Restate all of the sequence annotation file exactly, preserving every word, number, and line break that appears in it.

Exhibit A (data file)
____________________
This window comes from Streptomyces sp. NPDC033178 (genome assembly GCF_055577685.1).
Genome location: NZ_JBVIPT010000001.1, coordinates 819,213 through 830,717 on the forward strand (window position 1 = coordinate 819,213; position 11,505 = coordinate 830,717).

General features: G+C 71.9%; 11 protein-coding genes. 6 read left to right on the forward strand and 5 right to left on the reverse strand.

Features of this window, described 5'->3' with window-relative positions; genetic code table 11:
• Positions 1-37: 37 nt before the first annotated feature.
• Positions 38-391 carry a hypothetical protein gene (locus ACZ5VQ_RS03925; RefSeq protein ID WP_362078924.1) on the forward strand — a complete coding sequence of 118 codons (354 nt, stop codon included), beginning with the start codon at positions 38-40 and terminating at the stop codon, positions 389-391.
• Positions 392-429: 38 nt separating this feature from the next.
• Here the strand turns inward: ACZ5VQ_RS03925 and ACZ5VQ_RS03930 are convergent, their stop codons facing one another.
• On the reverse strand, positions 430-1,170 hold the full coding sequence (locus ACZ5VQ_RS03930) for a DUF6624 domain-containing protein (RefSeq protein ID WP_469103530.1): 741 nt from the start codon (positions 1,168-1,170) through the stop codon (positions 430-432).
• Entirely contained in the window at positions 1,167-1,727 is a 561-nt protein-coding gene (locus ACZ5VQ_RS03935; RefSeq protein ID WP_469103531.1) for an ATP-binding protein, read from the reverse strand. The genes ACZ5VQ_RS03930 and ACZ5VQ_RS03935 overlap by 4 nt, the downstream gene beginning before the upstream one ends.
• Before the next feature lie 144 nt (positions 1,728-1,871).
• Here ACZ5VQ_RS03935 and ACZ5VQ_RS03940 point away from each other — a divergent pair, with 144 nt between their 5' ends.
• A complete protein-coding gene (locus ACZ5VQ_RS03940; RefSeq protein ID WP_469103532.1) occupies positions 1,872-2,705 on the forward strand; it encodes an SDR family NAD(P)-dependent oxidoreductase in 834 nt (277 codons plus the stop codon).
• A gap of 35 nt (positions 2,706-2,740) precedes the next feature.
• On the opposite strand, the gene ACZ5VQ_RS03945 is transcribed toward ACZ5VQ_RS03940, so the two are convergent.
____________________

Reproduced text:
This window comes from Streptomyces sp. NPDC033178 (genome assembly GCF_055577685.1).
Genome location: NZ_JBVIPT010000001.1, coordinates 819,213 through 830,717 on the forward strand (window position 1 = coordinate 819,213; position 11,505 = coordinate 830,717).

General features: G+C 71.9%; 11 protein-coding genes. 6 read left to right on the forward strand and 5 right to left on the reverse strand.

Features of this window, described 5'->3' with window-relative positions; genetic code table 11:
• Positions 1-37: 37 nt before the first annotated feature.
• Positions 38-391 carry a hypothetical protein gene (locus ACZ5VQ_RS03925; RefSeq protein ID WP_362078924.1) on the forward strand — a complete coding sequence of 118 codons (354 nt, stop codon included), beginning with the start codon at positions 38-40 and terminating at the stop codon, positions 389-391.
• Positions 392-429: 38 nt separating this feature from the next.
• Here the strand turns inward: ACZ5VQ_RS03925 and ACZ5VQ_RS03930 are convergent, their stop codons facing one another.
• On the reverse strand, positions 430-1,170 hold the full coding sequence (locus ACZ5VQ_RS03930) for a DUF6624 domain-containing protein (RefSeq protein ID WP_469103530.1): 741 nt from the start codon (positions 1,168-1,170) through the stop codon (positions 430-432).
• Entirely contained in the window at positions 1,167-1,727 is a 561-nt protein-coding gene (locus ACZ5VQ_RS03935; RefSeq protein ID WP_469103531.1) for an ATP-binding protein, read from the reverse strand. The genes ACZ5VQ_RS03930 and ACZ5VQ_RS03935 overlap by 4 nt, the downstream gene beginning before the upstream one ends.
• Before the next feature lie 144 nt (positions 1,728-1,871).
• Here ACZ5VQ_RS03935 and ACZ5VQ_RS03940 point away from each other — a divergent pair, with 144 nt between their 5' ends.
• A complete protein-coding gene (locus ACZ5VQ_RS03940; RefSeq protein ID WP_469103532.1) occupies positions 1,872-2,705 on the forward strand; it encodes an SDR family NAD(P)-dependent oxidoreductase in 834 nt (277 codons plus the stop codon).
• A gap of 35 nt (positions 2,706-2,740) precedes the next feature.
• On the opposite strand, the gene ACZ5VQ_RS03945 is transcribed toward ACZ5VQ_RS03940, so the two are convergent.